Easy Selling: How to Ask for Money

by Sherri McMillan, MS on Jan 01, 2002

Developing sales skills helps strengthen your business.

Have you taken a sales training course?

Many managers and staff are uncomfortable with selling. They’d like the client to hurry up and buy the membership, the extra class or the personal training sessions so they can get going on what they know and do best. You may be scared of pushing the “hard sell” or being too aggressive. But the success of your facility can depend upon you becoming a top-notch salesperson. Holding the highest credentials, having the newest machines or touting the most popular classes will make no difference if you can’t get clients to invest in your various services. Developing sales skills not only enables you to generate a stronger bottom line but also allows you to impact more people’s lives.

Let’s start off by correcting a misconception. “Closing the sale” is the term used to describe the process of asking for the client’s money. The term can have a negative meaning to those who associate it with pressure tactics. But you do not need to be a high-pressure salesperson or use unsavory tactics to be a successful salesperson. You do have to ask potential clients to purchase your services, and respond to their concerns. That response is called “overcoming objections.”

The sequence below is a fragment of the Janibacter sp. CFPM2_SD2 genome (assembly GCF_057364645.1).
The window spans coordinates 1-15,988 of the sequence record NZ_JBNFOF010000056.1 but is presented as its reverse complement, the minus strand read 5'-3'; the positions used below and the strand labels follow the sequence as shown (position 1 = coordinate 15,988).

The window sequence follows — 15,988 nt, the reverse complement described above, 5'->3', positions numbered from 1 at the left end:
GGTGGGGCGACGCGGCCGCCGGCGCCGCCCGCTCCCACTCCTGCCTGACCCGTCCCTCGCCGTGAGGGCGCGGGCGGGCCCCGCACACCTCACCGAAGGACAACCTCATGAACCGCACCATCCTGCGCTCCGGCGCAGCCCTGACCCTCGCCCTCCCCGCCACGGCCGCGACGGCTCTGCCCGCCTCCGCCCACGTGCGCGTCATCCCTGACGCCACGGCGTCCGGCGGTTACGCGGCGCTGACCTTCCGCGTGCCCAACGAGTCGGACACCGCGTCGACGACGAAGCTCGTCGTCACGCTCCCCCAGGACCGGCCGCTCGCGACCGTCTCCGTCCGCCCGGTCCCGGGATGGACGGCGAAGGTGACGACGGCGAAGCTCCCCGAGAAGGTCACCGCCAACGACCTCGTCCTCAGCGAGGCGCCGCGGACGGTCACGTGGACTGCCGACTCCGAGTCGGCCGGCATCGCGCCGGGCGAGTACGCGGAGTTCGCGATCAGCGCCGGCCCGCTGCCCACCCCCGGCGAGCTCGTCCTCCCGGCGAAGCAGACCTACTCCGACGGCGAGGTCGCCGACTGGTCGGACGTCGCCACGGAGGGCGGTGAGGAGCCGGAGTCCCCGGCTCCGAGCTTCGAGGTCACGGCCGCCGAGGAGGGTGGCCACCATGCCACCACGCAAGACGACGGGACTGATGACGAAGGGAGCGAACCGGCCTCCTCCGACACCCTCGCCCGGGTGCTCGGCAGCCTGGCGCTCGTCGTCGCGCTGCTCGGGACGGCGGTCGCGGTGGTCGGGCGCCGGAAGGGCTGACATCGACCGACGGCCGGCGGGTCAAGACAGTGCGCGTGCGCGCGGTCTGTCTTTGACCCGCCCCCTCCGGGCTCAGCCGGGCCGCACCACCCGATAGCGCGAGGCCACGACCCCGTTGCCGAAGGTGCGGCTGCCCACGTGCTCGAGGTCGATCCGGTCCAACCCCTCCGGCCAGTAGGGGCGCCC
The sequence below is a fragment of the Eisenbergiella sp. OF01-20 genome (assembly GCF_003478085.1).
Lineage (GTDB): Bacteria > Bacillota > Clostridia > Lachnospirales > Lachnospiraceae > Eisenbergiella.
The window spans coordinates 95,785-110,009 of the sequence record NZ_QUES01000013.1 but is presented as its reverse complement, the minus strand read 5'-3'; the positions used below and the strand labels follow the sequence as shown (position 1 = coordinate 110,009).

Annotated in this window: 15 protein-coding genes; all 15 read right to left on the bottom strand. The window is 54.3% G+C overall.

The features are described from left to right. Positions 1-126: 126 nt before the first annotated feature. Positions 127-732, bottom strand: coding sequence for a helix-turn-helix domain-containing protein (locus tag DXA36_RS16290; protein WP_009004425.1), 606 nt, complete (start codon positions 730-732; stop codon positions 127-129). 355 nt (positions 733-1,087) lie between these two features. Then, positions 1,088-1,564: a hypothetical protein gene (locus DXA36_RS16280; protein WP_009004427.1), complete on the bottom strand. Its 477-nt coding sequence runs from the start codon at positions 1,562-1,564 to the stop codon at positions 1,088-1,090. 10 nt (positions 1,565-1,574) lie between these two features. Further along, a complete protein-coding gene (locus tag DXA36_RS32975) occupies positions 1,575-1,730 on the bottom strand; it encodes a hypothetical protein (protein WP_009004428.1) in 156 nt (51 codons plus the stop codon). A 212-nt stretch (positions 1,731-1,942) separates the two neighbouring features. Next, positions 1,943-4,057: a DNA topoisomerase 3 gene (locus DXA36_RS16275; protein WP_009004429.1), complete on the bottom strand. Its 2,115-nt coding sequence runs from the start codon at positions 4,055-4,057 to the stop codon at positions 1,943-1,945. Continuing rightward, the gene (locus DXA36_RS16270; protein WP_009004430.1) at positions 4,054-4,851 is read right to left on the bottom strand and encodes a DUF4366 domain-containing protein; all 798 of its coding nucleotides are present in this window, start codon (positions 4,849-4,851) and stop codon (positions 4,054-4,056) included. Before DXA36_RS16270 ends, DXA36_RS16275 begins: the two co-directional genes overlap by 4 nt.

Almost any sales objection can be dealt with in a soft, nonaggressive but assertive manner. Success with objections starts with showing more value than risk in the proposal to the potential client. In many cases, and especially true of personal training services, “No” generally means “I don’t know.” People come to your facility or ask about additional services because they are interested.

Overcoming Objections

The following scenarios, half representing membership sales and half pertinent to personal training, give some ideas for responding to common client concerns.

Concern: “I’ll never stick to it.”

Personal Trainer Response: “You’re concerned about sticking to the program. I can understand that, and that’s why you need a personal trainer, Sam. I will design a routine that will help you achieve the results you want. I will regularly update your program to give you variety and keep you challenged. And, of course, you’ll have me to keep you motivated and on track.”

Or: “Julie, at first, a lot of my other clients were concerned about sticking to the program, too, but it’s now become a habit for them. In just a few months, exercise will become a part of your routine, the same as taking a shower or brushing your teeth. The results you see will really keep you motivated. And, Julie, it’s my job to make sure you stick to it!”

Or: “Joe, that’s the beauty of personal training. When you make an appointment with me, it’s an appointment you can’t miss—just like a doctor’s appointment. So you’re forced to stick to your goals. If you don’t make it to an appointment, I’ll be calling and demanding to know why! You can’t lose!”

Concern: “I can’t afford a membership.”